John Oliver has some bad news about the state of the industry that gives us our news. He really nailed it in this clip from Last Week Tonight.
Forbes posted: “On Sunday, John Oliver used his platform on HBO’s Last Week Tonight to lament the current state of journalism. He discussed the decline of local- and state-based newspapers and mocked news organizations for replacing in-depth journalism with fluffy click-bait. But Oliver placed the blame squarely on readers like you and me, unaccustomed and reluctant to pay for our news.”
Are you trying to get news coverage for your book, product or organization? To find out how our publicity services can help spread the word through the remaining newspapers as well as the explosion of online media outlets, radio, podcasts, social media and more, please contact Kathlene Carney at Carney & Associates.
Radio Ecoshock is an awesome, long-running environmental radio show that airs on more than 91 stations in the U.S. and Canada, plus podcasts and through their website which receives more than 31,000 downloads per month.
Alex Smith, the show’s outstanding host, interviewed our expert Alisha Graves last week. Alisha is co-founder of The OASIS Initiative: A project of University of California, Berkeley, an effort to forestall rapid population growth and extreme poverty in the Sahel region of Africa. Alisha also serves as Vice President of the Population Program at Venture Strategies for Health and Development, a California-based non-profit organization, where she oversees the “Rebirth of Population Awareness” initiative. And she is a research fellow for Project Drawdown, analyzing the potential contribution of family planning for reducing greenhouse gas emissions.
Our pitch had a provocative title, “Green Sex for Climate’s Sake,” and the show was equally intriguing. Here’s an excerpt from Alex’s description on his site:
“‘Green sex’ – Do it for the climate. We’ll find out what that means with Alisha Graves. The old saying about the circus: ‘There’s a sucker born every minute.’ But hundreds of new humans are born every minute, as the human population continues to multiply. Many will be Western-style super consumers, the ones who drain resources and fill the skies with greenhouse gases. If we can’t control that urge, a major climate disruption may do it for us.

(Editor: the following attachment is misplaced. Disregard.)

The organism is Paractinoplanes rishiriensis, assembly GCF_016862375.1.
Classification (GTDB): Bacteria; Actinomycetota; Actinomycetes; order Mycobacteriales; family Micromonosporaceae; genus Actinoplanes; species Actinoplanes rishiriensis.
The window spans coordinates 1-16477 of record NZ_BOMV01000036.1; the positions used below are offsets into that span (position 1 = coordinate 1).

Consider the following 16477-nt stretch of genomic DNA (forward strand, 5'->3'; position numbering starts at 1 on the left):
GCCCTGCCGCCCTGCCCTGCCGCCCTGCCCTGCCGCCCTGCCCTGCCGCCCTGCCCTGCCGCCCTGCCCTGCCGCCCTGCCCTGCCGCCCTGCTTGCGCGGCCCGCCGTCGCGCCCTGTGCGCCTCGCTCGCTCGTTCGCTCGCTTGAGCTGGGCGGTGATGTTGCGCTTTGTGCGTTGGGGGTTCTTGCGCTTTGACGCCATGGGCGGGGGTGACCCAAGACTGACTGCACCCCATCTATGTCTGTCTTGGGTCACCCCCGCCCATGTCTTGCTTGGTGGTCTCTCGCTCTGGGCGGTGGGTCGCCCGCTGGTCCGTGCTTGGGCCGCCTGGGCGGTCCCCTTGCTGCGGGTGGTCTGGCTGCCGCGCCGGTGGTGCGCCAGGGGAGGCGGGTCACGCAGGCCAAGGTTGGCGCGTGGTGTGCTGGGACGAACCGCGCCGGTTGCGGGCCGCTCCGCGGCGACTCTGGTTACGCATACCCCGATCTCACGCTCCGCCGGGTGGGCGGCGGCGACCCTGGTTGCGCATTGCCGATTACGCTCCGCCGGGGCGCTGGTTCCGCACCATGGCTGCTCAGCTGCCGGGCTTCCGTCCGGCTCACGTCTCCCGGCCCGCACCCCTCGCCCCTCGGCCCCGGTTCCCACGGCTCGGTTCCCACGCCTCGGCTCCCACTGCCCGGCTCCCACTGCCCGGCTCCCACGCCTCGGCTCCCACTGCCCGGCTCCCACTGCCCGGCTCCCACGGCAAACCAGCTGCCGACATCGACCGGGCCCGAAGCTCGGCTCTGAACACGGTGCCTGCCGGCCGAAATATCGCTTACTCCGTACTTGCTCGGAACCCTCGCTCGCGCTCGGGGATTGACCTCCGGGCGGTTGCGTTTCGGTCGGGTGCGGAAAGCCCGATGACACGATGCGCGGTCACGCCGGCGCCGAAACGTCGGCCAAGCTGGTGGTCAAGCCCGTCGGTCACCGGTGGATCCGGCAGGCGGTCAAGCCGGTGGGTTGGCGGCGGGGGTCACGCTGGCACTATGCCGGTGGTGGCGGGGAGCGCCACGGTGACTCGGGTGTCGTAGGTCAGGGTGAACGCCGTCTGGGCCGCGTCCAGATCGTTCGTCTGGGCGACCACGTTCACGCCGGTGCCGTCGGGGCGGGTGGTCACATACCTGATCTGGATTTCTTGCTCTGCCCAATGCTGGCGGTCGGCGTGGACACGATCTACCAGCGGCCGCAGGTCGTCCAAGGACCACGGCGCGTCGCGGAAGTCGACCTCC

“To hear some environmental groups tell it, all we have to do is install solar energy and drive electric cars – problem solved. But can we really tackle the climate issue without talking about population?
“Our instant mental defense is to tell ourselves it’s those billions of peasants ‘over there’ somewhere who are responsible for the population impact. What’s wrong with that idea? Think of it this way: if you decide not to have a child, you have done far more to reduce greenhouse gases than buying an electric car or installing solar panels. That is because every new consumer born is a heat engine.
“Sex is such a powerful urge. It can drive our lives even when our brains are barely involved, maybe especially when our brains are weak. Do you believe that rational debate can change sexual behavior? It’s interesting to discover that half the babies born in the United States were unintended. So fifty percent of the time, there was no conversation like “should we do this?” Meanwhile, states like Texas are making it harder and harder for a woman to access a safe and legal abortion. At times I’m sure we are going backward in population control, not forward.”
You or anyone can listen to or download just this 23 minute interview with Alisha Graves using these permanent links (in either CD Quality, or the faster loading but lower quality Lo-Fi)
Just a quick note to say that my awesome client John Muir Laws, popular Bay Area naturalist, educator, and artist, will be interviewed on the syndicated public radio program West Coast Live with Sedge Thomson tomorrow, March 5, between 10am-12pm PST.
From our press release: A potent combination of art, science, and boundless enthusiasm, the latest art instruction book from Laws is a how-to guide for becoming a better artist and a more attentive naturalist.